UK: Call to deem food production as 'vulnerable' amid surging energy costs

Hard-pressed farming businesses are to be included in new measures to address soaring energy costs, but calls have been made for the government to go further and deem food production as 'vulnerable'. Businesses will get help with surging energy bills, with prices capped for six months, a smaller period of protection than many had asked for.

The support, announced by the new Prime Minister Liz Truss, will be made available for businesses in England, Wales, and Scotland, with equivalent assistance for Northern Ireland. The scheme will be in place for six months and will be reviewed in three months' time "to consider where this should be targeted to make sure those most in need get support."

When the review comes, farming and agri-food businesses must be considered as 'vulnerable,' NFU Scotland has said, with an extended energy cost cap going beyond the proposed six months. The union's survey on electricity prices closed this week after 110 farming businesses shared their details on their rates and tariffs.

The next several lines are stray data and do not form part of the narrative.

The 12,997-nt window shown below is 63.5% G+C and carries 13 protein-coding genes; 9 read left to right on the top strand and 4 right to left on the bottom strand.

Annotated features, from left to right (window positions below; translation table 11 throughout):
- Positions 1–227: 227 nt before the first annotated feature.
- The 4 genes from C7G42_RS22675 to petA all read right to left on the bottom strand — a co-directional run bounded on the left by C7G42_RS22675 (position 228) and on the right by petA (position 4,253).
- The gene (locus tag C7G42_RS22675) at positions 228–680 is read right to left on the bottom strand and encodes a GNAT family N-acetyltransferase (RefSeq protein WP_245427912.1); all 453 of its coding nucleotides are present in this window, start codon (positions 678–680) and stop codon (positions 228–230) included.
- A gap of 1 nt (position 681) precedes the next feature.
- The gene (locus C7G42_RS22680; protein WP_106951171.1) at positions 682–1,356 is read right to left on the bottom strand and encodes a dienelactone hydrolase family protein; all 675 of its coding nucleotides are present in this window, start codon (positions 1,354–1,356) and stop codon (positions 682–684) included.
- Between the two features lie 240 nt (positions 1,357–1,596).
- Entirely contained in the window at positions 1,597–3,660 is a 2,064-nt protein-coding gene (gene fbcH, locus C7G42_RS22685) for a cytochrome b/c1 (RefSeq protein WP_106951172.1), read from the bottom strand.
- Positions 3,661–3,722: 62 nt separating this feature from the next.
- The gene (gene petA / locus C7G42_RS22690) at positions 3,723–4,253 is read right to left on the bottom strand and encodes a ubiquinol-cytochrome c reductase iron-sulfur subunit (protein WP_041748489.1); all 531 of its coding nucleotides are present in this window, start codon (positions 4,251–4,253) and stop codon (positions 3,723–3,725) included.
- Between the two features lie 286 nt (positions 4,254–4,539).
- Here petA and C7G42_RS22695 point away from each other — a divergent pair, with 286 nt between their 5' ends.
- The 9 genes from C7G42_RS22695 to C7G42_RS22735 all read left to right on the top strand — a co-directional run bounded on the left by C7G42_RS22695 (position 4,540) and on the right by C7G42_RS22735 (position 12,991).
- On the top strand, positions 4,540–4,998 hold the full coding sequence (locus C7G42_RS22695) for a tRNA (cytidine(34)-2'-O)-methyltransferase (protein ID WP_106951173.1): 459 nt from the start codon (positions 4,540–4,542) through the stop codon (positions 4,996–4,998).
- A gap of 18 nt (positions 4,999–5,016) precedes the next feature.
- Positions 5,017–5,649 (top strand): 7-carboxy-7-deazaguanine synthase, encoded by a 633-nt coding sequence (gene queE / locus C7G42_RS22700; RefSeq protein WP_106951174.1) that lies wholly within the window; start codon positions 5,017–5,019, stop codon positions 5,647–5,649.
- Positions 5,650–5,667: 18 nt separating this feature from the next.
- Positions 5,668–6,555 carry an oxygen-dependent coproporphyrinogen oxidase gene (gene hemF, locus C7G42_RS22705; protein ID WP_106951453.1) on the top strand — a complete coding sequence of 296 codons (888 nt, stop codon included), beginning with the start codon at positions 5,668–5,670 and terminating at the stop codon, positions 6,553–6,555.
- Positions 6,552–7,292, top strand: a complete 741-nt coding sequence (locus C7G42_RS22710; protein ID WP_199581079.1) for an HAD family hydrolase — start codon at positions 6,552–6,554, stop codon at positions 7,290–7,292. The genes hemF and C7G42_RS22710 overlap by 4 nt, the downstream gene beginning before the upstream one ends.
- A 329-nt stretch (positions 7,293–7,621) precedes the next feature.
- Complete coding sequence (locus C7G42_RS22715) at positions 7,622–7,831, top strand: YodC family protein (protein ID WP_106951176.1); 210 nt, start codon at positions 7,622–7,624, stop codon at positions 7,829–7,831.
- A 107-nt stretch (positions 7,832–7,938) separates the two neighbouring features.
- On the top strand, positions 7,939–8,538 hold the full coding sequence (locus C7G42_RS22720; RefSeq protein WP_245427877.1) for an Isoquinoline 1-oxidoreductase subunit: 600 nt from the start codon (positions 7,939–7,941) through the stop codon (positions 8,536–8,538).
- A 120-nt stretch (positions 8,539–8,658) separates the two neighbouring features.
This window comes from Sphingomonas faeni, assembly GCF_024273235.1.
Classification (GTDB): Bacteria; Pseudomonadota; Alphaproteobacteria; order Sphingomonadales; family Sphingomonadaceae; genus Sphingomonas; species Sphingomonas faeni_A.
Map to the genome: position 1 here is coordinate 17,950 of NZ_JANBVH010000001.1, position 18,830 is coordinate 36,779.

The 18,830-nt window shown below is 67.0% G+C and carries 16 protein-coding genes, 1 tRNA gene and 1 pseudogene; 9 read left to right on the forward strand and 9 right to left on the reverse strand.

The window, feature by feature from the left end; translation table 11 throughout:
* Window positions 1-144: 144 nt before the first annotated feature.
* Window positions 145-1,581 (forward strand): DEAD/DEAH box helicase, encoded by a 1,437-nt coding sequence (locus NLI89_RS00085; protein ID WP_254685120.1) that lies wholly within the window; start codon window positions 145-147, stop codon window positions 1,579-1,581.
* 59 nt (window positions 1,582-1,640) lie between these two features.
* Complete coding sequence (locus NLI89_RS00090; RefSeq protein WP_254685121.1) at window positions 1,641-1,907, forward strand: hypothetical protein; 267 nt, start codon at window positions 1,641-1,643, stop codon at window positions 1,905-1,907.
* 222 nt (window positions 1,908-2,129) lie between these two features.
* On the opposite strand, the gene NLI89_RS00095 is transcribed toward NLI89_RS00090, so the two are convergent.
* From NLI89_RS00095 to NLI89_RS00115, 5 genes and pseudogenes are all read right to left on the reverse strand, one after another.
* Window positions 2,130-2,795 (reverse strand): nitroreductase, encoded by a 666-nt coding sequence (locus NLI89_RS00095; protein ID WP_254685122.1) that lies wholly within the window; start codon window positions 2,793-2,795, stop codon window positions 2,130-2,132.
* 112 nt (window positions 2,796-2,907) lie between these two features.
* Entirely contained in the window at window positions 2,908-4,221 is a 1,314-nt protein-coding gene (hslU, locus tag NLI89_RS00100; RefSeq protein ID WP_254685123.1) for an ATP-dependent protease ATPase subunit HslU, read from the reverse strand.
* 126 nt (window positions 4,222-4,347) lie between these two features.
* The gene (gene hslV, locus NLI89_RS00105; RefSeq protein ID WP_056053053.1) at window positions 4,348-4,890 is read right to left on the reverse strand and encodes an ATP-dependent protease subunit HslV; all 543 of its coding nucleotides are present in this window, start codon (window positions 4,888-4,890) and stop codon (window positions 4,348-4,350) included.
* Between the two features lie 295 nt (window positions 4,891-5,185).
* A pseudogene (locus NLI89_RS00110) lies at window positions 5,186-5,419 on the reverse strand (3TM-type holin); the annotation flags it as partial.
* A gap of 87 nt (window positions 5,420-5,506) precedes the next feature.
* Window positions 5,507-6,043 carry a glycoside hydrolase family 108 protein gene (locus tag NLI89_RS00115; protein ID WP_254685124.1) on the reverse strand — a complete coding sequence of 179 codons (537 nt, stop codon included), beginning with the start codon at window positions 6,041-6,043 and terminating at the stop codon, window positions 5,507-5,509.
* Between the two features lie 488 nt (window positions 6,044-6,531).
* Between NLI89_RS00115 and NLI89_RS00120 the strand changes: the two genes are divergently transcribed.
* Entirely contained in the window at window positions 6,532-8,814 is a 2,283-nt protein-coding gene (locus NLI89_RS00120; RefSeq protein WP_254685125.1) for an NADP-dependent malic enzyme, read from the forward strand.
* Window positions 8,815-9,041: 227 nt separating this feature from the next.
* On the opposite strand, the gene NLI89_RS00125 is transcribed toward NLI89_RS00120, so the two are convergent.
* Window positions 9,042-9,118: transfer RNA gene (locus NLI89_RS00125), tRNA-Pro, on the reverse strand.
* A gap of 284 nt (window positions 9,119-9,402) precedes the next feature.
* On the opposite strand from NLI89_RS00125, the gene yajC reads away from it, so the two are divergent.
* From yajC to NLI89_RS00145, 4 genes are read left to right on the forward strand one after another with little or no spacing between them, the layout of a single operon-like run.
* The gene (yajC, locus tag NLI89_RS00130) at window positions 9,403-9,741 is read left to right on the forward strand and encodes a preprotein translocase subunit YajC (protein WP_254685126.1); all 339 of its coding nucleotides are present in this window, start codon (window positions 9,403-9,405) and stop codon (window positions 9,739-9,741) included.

It showed that, for nine out of ten families, electricity supplied to the farmhouse comes as part of the business, so previous and future domestic price caps have provided no benefit or relief so far. From a business perspective, nine out of ten farmers who replied were previously paying less than 20p per kWh for their electricity and are now having to deal with renewal rates and quotes coming in at up to 92p per kWh.

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